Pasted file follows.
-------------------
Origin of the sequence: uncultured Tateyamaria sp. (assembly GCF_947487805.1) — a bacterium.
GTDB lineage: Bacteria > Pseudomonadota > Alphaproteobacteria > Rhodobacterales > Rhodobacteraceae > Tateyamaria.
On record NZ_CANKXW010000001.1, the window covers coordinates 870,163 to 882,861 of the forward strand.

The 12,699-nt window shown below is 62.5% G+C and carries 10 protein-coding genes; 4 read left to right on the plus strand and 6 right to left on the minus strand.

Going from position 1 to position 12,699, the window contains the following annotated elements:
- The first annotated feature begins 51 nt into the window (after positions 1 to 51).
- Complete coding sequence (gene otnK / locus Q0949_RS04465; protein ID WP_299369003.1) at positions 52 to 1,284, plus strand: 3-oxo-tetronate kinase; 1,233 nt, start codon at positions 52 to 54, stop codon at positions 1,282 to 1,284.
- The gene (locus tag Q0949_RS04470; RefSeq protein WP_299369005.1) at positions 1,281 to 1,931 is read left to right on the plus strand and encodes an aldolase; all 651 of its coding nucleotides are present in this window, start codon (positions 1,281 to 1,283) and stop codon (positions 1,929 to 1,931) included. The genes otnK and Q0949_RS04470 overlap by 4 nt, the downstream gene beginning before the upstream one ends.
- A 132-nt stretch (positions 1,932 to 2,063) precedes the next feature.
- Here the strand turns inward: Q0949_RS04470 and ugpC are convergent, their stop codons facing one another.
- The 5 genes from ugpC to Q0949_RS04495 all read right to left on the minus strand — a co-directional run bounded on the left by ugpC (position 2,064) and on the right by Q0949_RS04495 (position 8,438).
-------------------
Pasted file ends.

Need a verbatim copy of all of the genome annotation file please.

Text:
Origin of the sequence: uncultured Tateyamaria sp. (assembly GCF_947487805.1) — a bacterium.
GTDB lineage: Bacteria > Pseudomonadota > Alphaproteobacteria > Rhodobacterales > Rhodobacteraceae > Tateyamaria.
On record NZ_CANKXW010000001.1, the window covers coordinates 870,163 to 882,861 of the forward strand.

The 12,699-nt window shown below is 62.5% G+C and carries 10 protein-coding genes; 4 read left to right on the plus strand and 6 right to left on the minus strand.

Going from position 1 to position 12,699, the window contains the following annotated elements:
- The first annotated feature begins 51 nt into the window (after positions 1 to 51).
- Complete coding sequence (gene otnK / locus Q0949_RS04465; protein ID WP_299369003.1) at positions 52 to 1,284, plus strand: 3-oxo-tetronate kinase; 1,233 nt, start codon at positions 52 to 54, stop codon at positions 1,282 to 1,284.
- The gene (locus tag Q0949_RS04470; RefSeq protein WP_299369005.1) at positions 1,281 to 1,931 is read left to right on the plus strand and encodes an aldolase; all 651 of its coding nucleotides are present in this window, start codon (positions 1,281 to 1,283) and stop codon (positions 1,929 to 1,931) included. The genes otnK and Q0949_RS04470 overlap by 4 nt, the downstream gene beginning before the upstream one ends.
- A 132-nt stretch (positions 1,932 to 2,063) precedes the next feature.
- Here the strand turns inward: Q0949_RS04470 and ugpC are convergent, their stop codons facing one another.
- The 5 genes from ugpC to Q0949_RS04495 all read right to left on the minus strand — a co-directional run bounded on the left by ugpC (position 2,064) and on the right by Q0949_RS04495 (position 8,438).